Every profession needs tools. The carpenter needs a hammer, the scholar needs books, and the speech-language pathologist needs tools for systematic decision-making. This article describes two tools that assist clinicians in the decision-making process. The first is a model of disablement that provides a framework for understanding a broad range of consequences of dysarthria and the second is evidence-based practice (EBP) guidelines that provide up-to-date and systematic reviews of intervention-related issues.
Models of Disablement
Before decisions can be made, it is necessary to organize the facts upon which they are made. The World Health Organization model of disablement, now called the International Classification of Function, Disability, and Health (ICF), is a helpful way to organize the consequences of chronic conditions. It is a framework organizing many aspects of disablement including structure and function, activity and participation, and environmental context. The ICF represents a true advancement over earlier models in that it integrates the various dimensions of disablement into a biopsychosocial approach.
Using ICF terminology, the consequences of dysarthria include impairment or changes in structure or function such as respiratory, phonatory, or velopharyngeal dysfunction, limitations in activity such as changes in speech intelligibility or naturalness, and restrictions in participation such as role restrictions in areas such as personal or household management, work, leisure, relationships, and community life. The ICF provides clinicians with a framework by which to evaluate the multiple dimensions of an individual’s speech disability in order to complete a multiple-level assessment, focus the intervention, and evaluate the impact of the intervention.
EBP Guidelines
If models of disablement such as the ICF allow for the identification and organization of the “facts” regarding particular individuals with dysarthria, then the movement toward EBP provides clinicians with a means of using the information at hand to develop a plan of action. EBP is an approach to decision-making in which the clinician uses the best evidence available, in consultation with the patient, to decide upon the option that best suits that patient. Clinical practice guidelines are explicit descriptions of how patients should be evaluated and treated. The purpose of guidelines is to improve the quality of care and to assure it by reducing variation in care. Guidelines develop through systematic review of evidence and, when the evidence is insufficient, through expert opinion.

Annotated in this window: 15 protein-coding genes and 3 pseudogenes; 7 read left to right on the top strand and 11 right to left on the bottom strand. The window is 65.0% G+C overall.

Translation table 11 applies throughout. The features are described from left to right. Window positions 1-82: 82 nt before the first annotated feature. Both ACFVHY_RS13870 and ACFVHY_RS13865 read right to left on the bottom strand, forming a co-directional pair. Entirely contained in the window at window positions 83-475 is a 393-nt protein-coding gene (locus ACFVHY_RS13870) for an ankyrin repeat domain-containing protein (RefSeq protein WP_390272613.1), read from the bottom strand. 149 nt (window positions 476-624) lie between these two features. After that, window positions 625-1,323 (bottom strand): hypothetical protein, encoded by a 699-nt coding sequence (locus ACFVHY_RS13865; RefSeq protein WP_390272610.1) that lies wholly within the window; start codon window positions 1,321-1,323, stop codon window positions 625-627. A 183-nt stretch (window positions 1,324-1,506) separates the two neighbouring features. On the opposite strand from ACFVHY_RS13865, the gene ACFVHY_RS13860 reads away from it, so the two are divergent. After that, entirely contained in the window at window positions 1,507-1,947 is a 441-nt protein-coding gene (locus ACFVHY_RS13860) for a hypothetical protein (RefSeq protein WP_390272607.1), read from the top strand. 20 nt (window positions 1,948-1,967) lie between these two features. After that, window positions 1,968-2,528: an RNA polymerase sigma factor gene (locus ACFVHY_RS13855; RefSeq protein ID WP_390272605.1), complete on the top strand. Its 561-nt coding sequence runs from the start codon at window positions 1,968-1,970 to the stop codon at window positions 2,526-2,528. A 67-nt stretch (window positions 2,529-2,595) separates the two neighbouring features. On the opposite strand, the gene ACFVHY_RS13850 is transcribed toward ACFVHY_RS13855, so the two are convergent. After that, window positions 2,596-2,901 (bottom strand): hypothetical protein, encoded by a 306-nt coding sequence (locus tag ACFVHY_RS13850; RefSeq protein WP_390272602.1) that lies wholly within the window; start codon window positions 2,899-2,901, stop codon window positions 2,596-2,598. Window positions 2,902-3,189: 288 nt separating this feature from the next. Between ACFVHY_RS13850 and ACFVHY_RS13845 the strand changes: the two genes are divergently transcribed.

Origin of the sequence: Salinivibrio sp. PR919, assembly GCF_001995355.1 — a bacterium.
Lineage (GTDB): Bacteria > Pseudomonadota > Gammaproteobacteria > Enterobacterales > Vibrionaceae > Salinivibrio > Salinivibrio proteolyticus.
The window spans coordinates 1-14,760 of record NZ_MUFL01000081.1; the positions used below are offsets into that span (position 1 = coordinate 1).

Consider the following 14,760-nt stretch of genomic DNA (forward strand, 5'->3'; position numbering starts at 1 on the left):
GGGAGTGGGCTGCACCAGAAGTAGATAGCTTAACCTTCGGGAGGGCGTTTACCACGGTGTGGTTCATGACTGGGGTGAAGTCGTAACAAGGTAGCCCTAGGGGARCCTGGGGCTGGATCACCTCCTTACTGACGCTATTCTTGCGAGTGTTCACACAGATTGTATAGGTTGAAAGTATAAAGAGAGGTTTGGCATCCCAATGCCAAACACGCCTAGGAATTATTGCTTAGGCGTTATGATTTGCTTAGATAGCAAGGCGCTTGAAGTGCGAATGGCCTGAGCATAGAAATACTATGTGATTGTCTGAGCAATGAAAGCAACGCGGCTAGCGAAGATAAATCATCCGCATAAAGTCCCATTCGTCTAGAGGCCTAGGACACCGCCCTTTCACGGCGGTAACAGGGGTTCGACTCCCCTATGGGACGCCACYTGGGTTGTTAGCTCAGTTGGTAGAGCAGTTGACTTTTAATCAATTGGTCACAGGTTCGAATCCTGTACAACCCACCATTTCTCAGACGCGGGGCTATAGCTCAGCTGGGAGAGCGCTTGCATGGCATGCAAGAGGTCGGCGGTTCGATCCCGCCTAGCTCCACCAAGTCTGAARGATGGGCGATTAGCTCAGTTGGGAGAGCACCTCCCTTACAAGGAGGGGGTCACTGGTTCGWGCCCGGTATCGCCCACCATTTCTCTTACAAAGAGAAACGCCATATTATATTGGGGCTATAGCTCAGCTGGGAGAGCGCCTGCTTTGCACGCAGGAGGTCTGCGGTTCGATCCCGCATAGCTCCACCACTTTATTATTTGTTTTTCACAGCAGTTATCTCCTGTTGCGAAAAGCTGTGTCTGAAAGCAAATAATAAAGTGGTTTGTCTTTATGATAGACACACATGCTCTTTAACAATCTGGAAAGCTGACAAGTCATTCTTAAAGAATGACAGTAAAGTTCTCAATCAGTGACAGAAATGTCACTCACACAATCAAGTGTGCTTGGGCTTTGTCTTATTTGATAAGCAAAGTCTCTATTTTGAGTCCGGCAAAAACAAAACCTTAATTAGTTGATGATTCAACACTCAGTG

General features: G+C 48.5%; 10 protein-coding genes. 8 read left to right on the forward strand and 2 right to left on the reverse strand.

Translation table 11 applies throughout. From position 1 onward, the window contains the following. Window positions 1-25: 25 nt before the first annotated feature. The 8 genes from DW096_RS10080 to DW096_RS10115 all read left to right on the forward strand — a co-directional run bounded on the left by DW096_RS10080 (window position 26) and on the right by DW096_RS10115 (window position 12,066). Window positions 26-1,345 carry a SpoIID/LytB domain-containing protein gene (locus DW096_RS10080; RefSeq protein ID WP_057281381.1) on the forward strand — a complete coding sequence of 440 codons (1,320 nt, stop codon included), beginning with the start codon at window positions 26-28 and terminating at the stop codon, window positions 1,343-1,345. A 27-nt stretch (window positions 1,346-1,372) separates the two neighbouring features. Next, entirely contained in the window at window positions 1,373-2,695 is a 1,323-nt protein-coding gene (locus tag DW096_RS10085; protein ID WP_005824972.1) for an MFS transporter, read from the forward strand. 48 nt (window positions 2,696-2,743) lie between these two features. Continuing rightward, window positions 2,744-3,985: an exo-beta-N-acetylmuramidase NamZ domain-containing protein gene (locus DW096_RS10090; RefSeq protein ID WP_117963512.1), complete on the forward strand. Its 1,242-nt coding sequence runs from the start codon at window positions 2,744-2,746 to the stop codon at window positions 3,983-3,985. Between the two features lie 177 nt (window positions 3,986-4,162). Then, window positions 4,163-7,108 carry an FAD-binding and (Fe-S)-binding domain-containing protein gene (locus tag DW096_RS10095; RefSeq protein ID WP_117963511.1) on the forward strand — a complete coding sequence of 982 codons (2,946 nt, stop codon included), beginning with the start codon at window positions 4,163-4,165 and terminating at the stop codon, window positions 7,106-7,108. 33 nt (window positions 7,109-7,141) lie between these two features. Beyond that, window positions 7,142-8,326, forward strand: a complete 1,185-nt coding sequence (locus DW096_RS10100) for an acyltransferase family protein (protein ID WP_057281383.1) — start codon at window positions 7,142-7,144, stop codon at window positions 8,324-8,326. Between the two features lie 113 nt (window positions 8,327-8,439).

In 2001 the Academy of Neurologic Communication Disorders and Sciences (ANCDS), with support from ASHA and the Department of Veterans’ Affairs, initiated a project to develop and disseminate EBP guidelines for a range of neurological conditions including dysarthria, aphasia, cognitive-communication disorders associated with traumatic brain injury, dementia, and apraxia of speech (see Frattali et al. [2003] for an overview). The Writing Committee for Practice Guidelines in Dysarthria has published a series of Technical Reports and articles focusing on specific management issues. This series of modules is based on systematic literature searches of both electronic databases (PsychINFO, MEDLINE, and CINAHL) and hand searches of relevant edited books. The topics of the modules were selected because they deal with a clinically relevant problem where approaches to intervention vary and research evidence exists regarding the outcomes of treatment.
Modules
Management of Velopharyngeal Function
The first module focused on management of velopharyngeal function in dysarthria. A total of 33 intervention studies were identified in the categories of prosthetics, surgery, and exercise. Based on evidence in the literature and expert opinion, a flowchart for clinical decision-making was developed. Using this flowchart, clinicians can identify characteristics of speakers with velopharyngeal impairment who are good candidates for interventions such as palatal lifts. For example, the literature suggests that the best candidates for palatal lifts have a flaccid soft palate, pharyngeal wall movement, good oral articulation and respiratory support, and a stable disease course.
Medical Interventions for Spasmodic Dysphonia